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Peppermint Candy Layer Cake

© Can Stock Photo / urbanlight

Just in time for Christmas baking, this delicious holiday dessert from the pages of the Rosie’s Riveting Recipes historic cookbook, is perfect for the season.

Gayle Martin

PEPPERMINT CANDY LAYER CAKE

  • 1 cup sugar
  • 1/2 cup margarine
  • 1/2 teaspoon salt
  • 2 eggs
  • 2/3 cups milk
  • 2 cups cake flour
  • 2 1/2 teaspoons baking powder

Cream together margarine, sugar and salt. Stir in beaten eggs. Sift flour with baking powder twice. Add flour mixture alternately with milk, about 1/2 of each at a time. Pour into two 8-inch layer pans, lined with paper or greased with margarine and floured. Bake at 375F for 35 minutes. When cool put layers together with white icing. Decorate with peppermint candy using whole sticks on top, crushed on sides.

Modern Variation: Since today’s baking powders are double-acting decrease baking powder to 1 1/4 teaspoon. For best results use a small (6 cup) bundt pan, a medium (8 x 4 inch) loaf pan, or an 8 x 8 inch square pan. To add some peppermint flavor add 3/4 teaspoon peppermint extract. If desired, top with Whipped Cream Topping.

WHIPPED CREAM TOPPING

  • 1 cup whipping cream
  • 1/2 cup crushed peppermint candy
  • or 1/2 cup crushed peanut brittle
  • or 4 tablespoons jam or marmalade

Whip whipping cream until stiff. Fold in crushed candy or jam or marmalade.

Modern Variation: For peppermint candy topping add 1/4 teaspoon peppermint extract to give the topping more peppermint flavor

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New England Turnovers

From the Rosie’s Riveting Recipes Cookbook
Copyright Can Stock Photo/ ajafoto

Seafood was just as popular in Rosie’s day as it is today, and this historic recipe is yummy and delicious. However, as noted below, those who don’t feel comfortable making pastry from scratch should be able to get good results using frozen pie crusts. Butter can also be used in place of margarine.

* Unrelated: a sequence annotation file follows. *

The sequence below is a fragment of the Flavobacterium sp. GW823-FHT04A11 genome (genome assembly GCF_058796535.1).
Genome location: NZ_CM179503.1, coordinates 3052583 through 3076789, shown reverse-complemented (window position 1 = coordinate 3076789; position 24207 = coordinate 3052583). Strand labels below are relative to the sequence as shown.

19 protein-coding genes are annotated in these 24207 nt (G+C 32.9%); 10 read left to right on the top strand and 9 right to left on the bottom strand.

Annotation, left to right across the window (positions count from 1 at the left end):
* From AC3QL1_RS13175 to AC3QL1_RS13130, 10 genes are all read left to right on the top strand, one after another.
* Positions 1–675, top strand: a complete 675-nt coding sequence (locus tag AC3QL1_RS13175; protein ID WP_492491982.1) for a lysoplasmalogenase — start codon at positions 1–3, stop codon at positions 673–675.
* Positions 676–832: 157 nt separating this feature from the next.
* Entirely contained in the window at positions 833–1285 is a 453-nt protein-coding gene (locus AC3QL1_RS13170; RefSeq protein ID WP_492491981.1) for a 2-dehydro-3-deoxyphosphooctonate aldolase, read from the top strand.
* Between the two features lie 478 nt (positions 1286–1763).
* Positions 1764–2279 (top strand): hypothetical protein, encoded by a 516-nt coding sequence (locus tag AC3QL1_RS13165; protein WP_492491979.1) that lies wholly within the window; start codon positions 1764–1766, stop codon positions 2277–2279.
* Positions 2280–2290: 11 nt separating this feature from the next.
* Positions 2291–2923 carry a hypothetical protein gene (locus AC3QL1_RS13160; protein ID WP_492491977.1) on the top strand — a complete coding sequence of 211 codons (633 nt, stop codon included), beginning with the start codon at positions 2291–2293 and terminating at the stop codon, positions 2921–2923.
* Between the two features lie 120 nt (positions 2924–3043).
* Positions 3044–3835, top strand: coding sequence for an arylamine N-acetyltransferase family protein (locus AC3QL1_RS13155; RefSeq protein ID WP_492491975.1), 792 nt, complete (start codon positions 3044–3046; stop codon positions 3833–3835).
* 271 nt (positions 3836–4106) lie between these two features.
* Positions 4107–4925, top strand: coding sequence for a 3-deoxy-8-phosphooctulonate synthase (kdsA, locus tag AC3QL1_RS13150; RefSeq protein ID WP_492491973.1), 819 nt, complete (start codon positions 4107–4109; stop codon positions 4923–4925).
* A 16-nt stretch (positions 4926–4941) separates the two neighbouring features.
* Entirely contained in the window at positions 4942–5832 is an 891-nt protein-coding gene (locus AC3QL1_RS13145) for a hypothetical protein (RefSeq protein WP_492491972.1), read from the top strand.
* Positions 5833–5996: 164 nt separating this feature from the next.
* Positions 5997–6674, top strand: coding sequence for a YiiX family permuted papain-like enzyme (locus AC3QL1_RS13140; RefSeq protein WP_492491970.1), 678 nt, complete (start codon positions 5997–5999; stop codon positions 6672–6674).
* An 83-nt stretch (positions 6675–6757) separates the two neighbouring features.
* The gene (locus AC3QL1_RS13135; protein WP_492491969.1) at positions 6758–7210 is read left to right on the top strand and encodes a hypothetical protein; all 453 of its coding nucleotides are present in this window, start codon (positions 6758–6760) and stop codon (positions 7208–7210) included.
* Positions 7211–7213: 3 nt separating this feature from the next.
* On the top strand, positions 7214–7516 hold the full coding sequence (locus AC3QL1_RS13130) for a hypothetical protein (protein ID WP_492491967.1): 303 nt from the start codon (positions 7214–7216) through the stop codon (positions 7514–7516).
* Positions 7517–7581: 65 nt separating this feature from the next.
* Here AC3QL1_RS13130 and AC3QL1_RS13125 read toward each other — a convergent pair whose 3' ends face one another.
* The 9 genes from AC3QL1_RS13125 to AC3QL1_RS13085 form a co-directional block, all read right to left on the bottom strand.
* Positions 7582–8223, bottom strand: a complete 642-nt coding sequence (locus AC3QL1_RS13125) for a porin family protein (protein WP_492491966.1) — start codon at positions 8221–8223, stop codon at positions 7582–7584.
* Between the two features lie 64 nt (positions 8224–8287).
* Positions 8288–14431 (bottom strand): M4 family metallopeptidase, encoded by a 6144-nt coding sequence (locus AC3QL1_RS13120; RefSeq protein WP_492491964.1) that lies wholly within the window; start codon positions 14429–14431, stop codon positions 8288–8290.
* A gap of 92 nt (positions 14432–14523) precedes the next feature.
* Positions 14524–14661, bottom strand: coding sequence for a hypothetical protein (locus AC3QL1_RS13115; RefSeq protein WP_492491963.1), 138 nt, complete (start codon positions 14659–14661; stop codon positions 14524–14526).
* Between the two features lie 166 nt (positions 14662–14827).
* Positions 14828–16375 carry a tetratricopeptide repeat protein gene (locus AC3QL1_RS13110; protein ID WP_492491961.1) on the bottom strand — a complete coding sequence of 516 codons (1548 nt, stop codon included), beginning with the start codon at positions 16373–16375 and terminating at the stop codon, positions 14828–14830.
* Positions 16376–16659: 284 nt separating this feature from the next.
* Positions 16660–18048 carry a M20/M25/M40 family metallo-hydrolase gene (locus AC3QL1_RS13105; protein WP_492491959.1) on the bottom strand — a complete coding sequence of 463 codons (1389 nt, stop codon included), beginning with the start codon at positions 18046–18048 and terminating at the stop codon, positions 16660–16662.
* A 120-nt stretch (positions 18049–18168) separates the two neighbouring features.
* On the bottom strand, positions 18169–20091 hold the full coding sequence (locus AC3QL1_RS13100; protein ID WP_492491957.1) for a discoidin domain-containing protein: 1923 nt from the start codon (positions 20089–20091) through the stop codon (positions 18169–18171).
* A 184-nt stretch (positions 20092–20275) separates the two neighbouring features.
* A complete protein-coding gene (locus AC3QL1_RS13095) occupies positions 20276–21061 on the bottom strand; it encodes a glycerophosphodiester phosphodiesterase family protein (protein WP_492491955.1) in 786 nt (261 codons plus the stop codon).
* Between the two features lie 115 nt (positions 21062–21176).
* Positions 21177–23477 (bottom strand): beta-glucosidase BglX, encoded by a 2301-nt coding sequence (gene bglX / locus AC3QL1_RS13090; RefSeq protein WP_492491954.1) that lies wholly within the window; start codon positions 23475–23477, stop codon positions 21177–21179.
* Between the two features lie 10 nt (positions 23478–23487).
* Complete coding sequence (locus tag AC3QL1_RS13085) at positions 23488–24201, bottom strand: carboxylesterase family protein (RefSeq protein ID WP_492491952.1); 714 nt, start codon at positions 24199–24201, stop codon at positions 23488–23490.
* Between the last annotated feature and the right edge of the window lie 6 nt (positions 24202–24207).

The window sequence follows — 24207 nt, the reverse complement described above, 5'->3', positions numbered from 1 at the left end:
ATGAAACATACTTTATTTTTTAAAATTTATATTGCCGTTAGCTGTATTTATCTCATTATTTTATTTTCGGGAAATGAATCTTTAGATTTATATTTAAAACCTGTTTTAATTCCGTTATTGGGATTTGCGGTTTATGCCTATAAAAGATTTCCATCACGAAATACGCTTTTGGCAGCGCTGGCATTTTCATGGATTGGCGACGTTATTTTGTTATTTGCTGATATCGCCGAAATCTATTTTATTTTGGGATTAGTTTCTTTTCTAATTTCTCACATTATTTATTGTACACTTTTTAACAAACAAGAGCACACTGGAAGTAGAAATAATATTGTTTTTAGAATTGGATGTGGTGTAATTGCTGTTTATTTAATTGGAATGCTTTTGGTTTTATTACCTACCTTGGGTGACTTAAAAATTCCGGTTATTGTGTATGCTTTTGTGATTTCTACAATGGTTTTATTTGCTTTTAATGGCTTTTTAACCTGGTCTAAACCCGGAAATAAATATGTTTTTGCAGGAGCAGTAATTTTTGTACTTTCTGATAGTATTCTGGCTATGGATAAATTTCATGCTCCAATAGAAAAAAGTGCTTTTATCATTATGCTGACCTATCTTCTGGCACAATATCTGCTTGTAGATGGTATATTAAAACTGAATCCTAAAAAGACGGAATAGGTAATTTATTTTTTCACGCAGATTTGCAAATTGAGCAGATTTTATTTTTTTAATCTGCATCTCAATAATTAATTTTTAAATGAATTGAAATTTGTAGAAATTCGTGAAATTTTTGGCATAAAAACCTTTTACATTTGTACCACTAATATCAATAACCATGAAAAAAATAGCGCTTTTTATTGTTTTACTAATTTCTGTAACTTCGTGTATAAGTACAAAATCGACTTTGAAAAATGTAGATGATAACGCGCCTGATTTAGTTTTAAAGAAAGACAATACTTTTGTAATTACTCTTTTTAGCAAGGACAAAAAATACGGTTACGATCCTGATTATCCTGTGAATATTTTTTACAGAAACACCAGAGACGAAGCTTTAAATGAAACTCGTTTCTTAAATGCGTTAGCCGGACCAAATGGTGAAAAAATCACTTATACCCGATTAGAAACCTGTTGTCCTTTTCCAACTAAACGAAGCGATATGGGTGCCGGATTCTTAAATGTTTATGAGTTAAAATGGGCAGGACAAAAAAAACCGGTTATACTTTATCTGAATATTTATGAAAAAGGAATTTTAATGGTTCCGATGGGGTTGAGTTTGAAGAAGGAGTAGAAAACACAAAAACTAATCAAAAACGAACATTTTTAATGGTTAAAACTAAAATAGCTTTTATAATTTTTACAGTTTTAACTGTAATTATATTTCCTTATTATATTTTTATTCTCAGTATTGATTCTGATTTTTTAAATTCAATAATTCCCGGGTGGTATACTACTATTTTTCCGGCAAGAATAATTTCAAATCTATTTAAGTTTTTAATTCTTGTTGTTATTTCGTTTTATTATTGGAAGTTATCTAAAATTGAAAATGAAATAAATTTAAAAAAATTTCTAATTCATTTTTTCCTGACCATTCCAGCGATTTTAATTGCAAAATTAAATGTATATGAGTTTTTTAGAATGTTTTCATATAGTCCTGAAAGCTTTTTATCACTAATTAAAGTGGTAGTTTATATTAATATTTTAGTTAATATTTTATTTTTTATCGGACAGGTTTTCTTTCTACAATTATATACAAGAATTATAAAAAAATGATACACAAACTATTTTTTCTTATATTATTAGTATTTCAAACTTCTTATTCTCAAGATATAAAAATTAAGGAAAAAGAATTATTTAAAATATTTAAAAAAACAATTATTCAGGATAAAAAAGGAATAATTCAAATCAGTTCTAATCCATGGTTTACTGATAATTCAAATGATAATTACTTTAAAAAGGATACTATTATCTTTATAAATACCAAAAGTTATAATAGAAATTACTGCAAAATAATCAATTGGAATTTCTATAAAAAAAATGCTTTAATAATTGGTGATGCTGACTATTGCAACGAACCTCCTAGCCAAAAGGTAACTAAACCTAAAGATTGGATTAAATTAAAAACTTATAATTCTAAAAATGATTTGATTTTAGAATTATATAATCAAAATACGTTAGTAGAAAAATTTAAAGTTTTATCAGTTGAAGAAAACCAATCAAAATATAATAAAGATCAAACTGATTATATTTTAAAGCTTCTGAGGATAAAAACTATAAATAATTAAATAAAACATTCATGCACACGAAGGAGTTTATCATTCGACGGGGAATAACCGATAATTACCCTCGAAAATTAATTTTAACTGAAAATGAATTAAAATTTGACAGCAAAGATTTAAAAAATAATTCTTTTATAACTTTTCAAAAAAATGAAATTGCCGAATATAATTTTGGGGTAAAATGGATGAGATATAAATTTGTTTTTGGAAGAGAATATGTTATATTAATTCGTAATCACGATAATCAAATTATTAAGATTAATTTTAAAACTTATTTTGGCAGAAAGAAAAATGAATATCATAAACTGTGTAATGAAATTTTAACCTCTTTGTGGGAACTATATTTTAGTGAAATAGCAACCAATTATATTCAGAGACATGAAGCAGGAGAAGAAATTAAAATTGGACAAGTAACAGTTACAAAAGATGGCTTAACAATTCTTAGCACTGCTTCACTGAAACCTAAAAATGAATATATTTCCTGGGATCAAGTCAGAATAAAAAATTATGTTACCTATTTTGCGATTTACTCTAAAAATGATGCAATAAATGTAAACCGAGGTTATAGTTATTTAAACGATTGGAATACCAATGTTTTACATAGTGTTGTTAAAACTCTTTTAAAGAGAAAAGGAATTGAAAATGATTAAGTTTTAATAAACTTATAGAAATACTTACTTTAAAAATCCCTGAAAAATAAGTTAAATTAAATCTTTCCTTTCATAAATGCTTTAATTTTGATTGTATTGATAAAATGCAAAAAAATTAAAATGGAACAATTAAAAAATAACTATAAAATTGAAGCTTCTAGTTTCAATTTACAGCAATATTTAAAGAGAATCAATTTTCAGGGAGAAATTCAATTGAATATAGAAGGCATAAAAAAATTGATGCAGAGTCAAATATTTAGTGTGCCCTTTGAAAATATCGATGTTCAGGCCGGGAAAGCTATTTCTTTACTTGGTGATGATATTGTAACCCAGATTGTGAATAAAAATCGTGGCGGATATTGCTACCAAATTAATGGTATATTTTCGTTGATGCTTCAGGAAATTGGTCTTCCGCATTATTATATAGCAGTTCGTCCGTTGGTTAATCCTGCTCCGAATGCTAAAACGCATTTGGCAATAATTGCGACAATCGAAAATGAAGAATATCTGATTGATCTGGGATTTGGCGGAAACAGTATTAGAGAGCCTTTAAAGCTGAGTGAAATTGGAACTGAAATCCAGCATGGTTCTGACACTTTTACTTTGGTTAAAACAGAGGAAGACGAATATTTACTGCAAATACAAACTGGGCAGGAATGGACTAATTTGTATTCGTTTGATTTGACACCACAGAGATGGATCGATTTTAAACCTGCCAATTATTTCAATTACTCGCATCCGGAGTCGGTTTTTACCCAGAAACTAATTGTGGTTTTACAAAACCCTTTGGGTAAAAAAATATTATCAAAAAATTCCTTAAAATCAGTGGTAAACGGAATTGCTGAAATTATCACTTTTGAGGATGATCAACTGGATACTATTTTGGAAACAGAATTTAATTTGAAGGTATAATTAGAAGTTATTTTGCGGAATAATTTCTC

Gayle Martin

NEW ENGLAND TURNOVERS

Turnover Filling

  • 1 4 oz. package shredded codfish
  • 2 tablespoons margarine
  • 2 tablespoons enriched all purpose flour
  • 1/4 teaspoon pepper
  • 1/2 cup milk

Freshen codfish as directed on package. Melt margarine over low heat. Add flour and seasoning and stir until smooth. Add milk, stirring constantly, until smooth and thickened. Add freshened codfish and mix well

Pastry

  • 1/2 cup margarine
  • 1 cup sifted all purpose flour
  • 1/8 teaspoon salt
  • 2 to 3 tablespoons water

Sift flour and salt together 3 times. Cut in margarine with a pastry blender or 2 knives until consistency of coarse meal. Add water and toss lightly with a fork until all particles are moistened. Roll out on lightly floured board into an 8 x 22-inch rectangle. Cut into 6 squares.  Heap turnover filling into each square. Fold squares in half. Press edges together with fork dipped in flour. Prick top to allow steam to escape. Bake in hot oven (425• F) 15 minutes. Yield:  6 servings.

Modern adaptation: Fish can be freshened by placing it in a bowl of cold salt water for about 15 minutes. However, if using individually frozen pieces of uncooked fish, this step may not be necessary. Frozen pie shells or pastry can also be used, and any leftover filling can be served as a delicious topping over the turnovers.